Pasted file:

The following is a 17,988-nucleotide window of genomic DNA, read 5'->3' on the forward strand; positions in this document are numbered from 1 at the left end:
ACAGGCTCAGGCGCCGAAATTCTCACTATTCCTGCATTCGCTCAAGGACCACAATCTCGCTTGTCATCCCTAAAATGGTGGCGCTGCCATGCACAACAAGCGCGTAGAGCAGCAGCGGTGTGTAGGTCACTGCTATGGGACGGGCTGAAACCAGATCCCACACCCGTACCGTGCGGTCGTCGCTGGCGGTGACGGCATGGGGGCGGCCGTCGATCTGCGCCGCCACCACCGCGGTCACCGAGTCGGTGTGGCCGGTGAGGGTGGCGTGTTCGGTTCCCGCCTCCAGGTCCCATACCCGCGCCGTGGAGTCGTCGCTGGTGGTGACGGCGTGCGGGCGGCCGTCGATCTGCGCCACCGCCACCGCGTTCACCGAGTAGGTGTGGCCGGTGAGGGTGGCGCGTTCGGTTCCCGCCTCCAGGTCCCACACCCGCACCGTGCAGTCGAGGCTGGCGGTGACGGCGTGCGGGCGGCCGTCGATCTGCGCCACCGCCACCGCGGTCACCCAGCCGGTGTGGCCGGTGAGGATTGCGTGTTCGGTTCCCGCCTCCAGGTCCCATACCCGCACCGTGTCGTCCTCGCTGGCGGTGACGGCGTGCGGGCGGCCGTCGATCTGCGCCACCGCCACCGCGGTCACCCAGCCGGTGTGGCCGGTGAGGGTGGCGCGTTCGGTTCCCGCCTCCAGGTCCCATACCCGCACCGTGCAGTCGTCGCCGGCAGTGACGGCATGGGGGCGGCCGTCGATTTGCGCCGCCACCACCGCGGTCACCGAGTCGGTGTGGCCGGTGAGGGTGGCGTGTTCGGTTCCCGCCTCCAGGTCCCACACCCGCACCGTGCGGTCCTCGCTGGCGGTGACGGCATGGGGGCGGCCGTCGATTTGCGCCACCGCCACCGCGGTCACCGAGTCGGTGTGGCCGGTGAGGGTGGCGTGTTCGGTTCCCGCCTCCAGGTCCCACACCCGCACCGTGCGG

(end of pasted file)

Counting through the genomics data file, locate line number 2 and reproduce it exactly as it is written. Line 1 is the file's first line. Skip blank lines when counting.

ACAGGCTCAGGCGCCGAAATTCTCACTATTCCTGCATTCGCTCAAGGACCACAATCTCGCTTGTCATCCCTAAAATGGTGGCGCTGCCATGCACAACAAGCGCGTAGAGCAGCAGCGGTGTGTAGGTCACTGCTATGGGACGGGCTGAAACCAGATCCCACACCCGTACCGTGCGGTCGTCGCTGGCGGTGACGGCATGGGGGCGGCCGTCGATCTGCGCCGCCACCACCGCGGTCACCGAGTCGGTGTGGCCGGTGAGGGTGGCGTGTTCGGTTCCCGCCTCCAGGTCCCATACCCGCGCCGTGGAGTCGTCGCTGGTGGTGACGGCGTGCGGGCGGCCGTCGATCTGCGCCACCGCCACCGCGTTCACCGAGTAGGTGTGGCCGGTGAGGGTGGCGCGTTCGGTTCCCGCCTCCAGGTCCCACACCCGCACCGTGCAGTCGAGGCTGGCGGTGACGGCGTGCGGGCGGCCGTCGATCTGCGCCACCGCCACCGCGGTCACCCAGCCGGTGTGGCCGGTGAGGATTGCGTGTTCGGTTCCCGCCTCCAGGTCCCATACCCGCACCGTGTCGTCCTCGCTGGCGGTGACGGCGTGCGGGCGGCCGTCGATCTGCGCCACCGCCACCGCGGTCACCCAGCCGGTGTGGCCGGTGAGGGTGGCGCGTTCGGTTCCCGCCTCCAGGTCCCATACCCGCACCGTGCAGTCGTCGCCGGCAGTGACGGCATGGGGGCGGCCGTCGATTTGCGCCGCCACCACCGCGGTCACCGAGTCGGTGTGGCCGGTGAGGGTGGCGTGTTCGGTTCCCGCCTCCAGGTCCCACACCCGCACCGTGCGGTCCTCGCTGGCGGTGACGGCATGGGGGCGGCCGTCGATTTGCGCCACCGCCACCGCGGTCACCGAGTCGGTGTGGCCGGTGAGGGTGGCGTGTTCGGTTCCCGCCTCCAGGTCCCACACCCGCACCGTGCGG